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Best Practices for Data Backup and Disaster Recovery

Best Practices for Data Backup and Disaster Recovery

The following best practices for data backup and disaster recovery can help protect the data within your business and maintain compliance with data protection laws.


Data protection is not just a legal requirement, but a fundamental aspect of maintaining a secure and resilient business. It is important to protect data from unauthorised access, use, disclosure, disruption, modification, and destruction. In the event of a data breach or other disaster which may result in the potential loss of data, it is important that businesses have necessary data backed up, as well as a plan for disaster recovery. Disaster recovery refers to the processes put in place to recover and restore data in the event of any unexpected incident that may result in data loss or corruption. The aim of this is to minimise the impact of data loss or downtime on a business’ operations and ensure the timely recovery of critical data. It is important to also have an incident response plan that would help to efficiently address any breaches immediately. By planning and taking an effective approach to data backup and disaster recovery, the data within your business can remain protected from loss or corruption, and necessary data can be recovered quickly in the event of a disaster.


Carrying out an assessment to identify the types of data that are processed and prioritising them accordingly is essential to formulate a plan for data back up and recovery as necessary.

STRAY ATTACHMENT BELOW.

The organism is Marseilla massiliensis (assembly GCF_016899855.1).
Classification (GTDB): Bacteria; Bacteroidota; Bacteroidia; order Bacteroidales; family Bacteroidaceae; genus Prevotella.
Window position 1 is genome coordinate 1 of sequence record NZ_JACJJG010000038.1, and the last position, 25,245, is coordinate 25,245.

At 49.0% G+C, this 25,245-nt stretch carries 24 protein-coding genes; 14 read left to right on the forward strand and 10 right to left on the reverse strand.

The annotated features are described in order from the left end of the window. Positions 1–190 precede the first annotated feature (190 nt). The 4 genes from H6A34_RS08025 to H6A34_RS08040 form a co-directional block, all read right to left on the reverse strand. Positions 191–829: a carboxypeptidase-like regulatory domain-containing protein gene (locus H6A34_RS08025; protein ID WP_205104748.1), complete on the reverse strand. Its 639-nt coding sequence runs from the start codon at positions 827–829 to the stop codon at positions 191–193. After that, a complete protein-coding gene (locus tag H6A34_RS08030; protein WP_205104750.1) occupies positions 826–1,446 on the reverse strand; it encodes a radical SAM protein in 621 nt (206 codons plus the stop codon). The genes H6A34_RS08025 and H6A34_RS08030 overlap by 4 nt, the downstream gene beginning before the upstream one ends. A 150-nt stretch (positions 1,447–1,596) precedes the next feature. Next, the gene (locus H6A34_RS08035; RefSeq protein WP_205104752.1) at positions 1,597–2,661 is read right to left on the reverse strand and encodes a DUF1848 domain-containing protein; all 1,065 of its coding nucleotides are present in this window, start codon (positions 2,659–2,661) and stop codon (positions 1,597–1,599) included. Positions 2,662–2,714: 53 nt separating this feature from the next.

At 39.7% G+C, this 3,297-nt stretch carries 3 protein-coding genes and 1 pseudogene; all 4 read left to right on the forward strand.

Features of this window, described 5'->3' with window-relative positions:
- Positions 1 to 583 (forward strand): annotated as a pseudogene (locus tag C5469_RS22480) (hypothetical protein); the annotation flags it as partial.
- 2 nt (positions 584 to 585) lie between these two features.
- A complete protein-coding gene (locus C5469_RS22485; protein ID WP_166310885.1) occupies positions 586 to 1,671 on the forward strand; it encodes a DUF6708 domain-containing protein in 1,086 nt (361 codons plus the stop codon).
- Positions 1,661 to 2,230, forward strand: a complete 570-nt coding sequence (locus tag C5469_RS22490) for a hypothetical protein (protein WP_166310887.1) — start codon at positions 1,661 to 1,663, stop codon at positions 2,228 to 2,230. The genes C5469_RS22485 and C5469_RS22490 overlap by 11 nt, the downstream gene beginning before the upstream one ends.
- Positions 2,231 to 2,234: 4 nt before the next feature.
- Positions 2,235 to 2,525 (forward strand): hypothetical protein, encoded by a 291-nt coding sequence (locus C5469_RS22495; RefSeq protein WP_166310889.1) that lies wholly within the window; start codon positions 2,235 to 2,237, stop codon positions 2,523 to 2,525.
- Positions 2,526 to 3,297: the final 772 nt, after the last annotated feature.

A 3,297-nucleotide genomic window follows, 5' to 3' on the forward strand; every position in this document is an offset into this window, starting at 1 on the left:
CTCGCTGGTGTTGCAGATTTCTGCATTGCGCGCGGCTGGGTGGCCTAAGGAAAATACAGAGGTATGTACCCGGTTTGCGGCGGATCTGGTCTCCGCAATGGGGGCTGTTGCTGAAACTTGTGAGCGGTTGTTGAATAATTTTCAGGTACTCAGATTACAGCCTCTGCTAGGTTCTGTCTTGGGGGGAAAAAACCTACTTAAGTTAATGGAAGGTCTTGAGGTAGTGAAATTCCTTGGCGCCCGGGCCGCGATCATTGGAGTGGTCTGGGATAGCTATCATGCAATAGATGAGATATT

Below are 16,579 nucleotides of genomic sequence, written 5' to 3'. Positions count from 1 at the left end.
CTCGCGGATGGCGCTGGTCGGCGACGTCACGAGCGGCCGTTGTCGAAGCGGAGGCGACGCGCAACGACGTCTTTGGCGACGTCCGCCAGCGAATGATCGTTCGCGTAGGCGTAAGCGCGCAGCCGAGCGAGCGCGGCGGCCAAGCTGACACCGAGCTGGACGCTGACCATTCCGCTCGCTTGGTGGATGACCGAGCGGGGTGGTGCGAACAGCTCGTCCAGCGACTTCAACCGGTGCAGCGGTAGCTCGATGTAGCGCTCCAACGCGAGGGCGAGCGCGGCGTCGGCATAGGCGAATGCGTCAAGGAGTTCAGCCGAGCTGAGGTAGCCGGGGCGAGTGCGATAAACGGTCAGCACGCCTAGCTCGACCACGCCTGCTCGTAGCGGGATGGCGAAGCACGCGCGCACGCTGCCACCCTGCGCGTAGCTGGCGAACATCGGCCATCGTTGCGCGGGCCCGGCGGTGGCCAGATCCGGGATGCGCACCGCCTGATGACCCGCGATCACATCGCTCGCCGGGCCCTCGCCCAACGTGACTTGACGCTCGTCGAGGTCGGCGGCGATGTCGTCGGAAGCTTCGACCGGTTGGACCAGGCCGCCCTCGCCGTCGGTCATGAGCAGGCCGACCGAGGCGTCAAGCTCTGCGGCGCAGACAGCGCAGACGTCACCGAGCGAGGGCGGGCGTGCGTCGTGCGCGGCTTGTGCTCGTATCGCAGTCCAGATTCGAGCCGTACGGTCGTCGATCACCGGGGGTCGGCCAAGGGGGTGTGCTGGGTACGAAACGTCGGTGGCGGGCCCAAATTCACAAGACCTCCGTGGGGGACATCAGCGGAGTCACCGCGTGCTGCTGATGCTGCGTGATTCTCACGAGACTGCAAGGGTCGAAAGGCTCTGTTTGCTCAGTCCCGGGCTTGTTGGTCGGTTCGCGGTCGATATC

The first step in developing an effective data backup and disaster recovery plan is to assess the categories of data that are processed by the business. This means identifying the risk that each type of data may entail for the rights and freedoms of the data subjects and determining the technical and organisational measures accordingly. This will help you allocate resources and focus on protecting the data on a risk-based approach. Other factors that should be considered when assessing the criticality of the data include the impact of data loss on your business operations, the cost of data loss, the likelihood of data loss, and the time it would take to recover from data loss. Once the criticality of the data has been assessed, a data backup and disaster recovery plan that meets the business’ specific needs should be developed. It is also important to consider the principle of data minimisation at this stage to ascertain which data necessarily needs to be kept, and for how long. 


Regular backups and redundant systems are necessary steps to ensuring data is sufficiently safeguarded. 

Once a business has identified which data needs to be retained and what are the risks that may result from each category of data being compromised, regular backups are crucial to safeguarding this data. Implementing a robust backup strategy that includes both onsite and offsite backups is essential. Onsite backups provide quick access to data in case of minor disruptions, while offsite backups ensure data recovery in the event of a major disaster. Consider using reliable cloud-based backup solutions for added security and accessibility. Choose the right backup type for the business’ needs. There are three main types of backups: full backups, incremental backups, and differential backups. Full backups create a complete copy of all your data, while incremental backups only back up the files that have changed since the last full or incremental backup. Differential backups back up the files that have changed since the last full backup. It is important to back up the necessary data regularly, at least once a week or more often if you make frequent changes to files. Keep backups secure and regularly test those backups to verify that they are functioning correctly, and that data can be restored successfully. Regular testing will help identify any issues or gaps in the backup and recovery processes, allowing you to address them promptly.